This course allowed them to learn the basics of the LMS as well as experience the course as a student. Once the course was completed, teachers and staff  worked in a sandbox course to practice and apply learning. After practice time was given and questions were answered by the local support person, the district instructional technology department provided targeted virtual professional development sessions. Staff could select training tailored to their needs. This school district also offered online professional development much like the online programs that universities provide. 

student engagement

Teachers and administrators would enroll in a four week online professional development course on technology integration across the curriculum.  With courses for math, English Language Arts and also how to be a tech savvy teacher, participants in these courses would be able to work asynchronously to learn how to address the needs of their students with technology integration in the classrooms, specifically the use of the district adopted LMS.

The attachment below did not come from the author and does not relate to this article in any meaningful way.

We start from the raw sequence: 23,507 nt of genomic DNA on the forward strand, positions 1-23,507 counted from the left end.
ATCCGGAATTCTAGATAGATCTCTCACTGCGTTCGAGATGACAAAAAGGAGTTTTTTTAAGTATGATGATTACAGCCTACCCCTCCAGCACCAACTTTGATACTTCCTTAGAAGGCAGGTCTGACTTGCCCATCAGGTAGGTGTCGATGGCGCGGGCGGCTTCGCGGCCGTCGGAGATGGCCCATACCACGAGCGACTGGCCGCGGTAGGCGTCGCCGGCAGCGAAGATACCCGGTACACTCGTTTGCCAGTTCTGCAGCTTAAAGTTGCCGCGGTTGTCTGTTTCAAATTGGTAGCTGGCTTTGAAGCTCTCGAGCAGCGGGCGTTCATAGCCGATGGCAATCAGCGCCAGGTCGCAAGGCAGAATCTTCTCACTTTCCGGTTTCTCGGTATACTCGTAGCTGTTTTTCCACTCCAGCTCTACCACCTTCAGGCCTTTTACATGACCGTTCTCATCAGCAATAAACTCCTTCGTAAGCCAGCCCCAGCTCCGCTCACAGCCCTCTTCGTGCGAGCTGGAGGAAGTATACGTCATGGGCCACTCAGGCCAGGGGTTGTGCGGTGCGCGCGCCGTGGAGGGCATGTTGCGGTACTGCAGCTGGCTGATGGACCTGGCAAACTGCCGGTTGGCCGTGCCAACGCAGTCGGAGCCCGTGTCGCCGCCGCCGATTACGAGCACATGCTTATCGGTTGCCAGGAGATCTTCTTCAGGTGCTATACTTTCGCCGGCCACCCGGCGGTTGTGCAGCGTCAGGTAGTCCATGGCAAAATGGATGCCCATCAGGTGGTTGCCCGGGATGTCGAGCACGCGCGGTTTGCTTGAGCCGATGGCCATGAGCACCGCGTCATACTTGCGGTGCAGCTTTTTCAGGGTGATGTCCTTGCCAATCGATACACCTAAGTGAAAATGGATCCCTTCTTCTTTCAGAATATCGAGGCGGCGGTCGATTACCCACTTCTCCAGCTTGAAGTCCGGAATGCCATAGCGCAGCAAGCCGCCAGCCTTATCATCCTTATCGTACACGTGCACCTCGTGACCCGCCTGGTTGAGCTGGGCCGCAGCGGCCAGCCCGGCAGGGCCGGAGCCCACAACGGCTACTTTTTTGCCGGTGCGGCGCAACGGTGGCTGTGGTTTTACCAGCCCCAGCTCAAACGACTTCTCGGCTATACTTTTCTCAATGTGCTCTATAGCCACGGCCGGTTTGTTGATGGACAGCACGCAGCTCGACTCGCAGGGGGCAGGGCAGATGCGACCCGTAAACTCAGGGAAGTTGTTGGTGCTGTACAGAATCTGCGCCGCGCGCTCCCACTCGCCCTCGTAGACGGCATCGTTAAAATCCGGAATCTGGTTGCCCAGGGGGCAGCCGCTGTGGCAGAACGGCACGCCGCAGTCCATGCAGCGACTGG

The virtual and online types of professional development would need to continue, as many of the school districts in the state have elected to continue offering virtual learning as well as face-to-face learning for their students moving into the second semester.  Offering professional development in this manner gives teachers a better insight into what their students are experiencing as virtual learners or as face-to-face learners with technology integrated in the classroom.  These methods of professional development delivery have given teachers and administrators the “aha” moments to be able to change how they address their virtual and face-to-face teaching.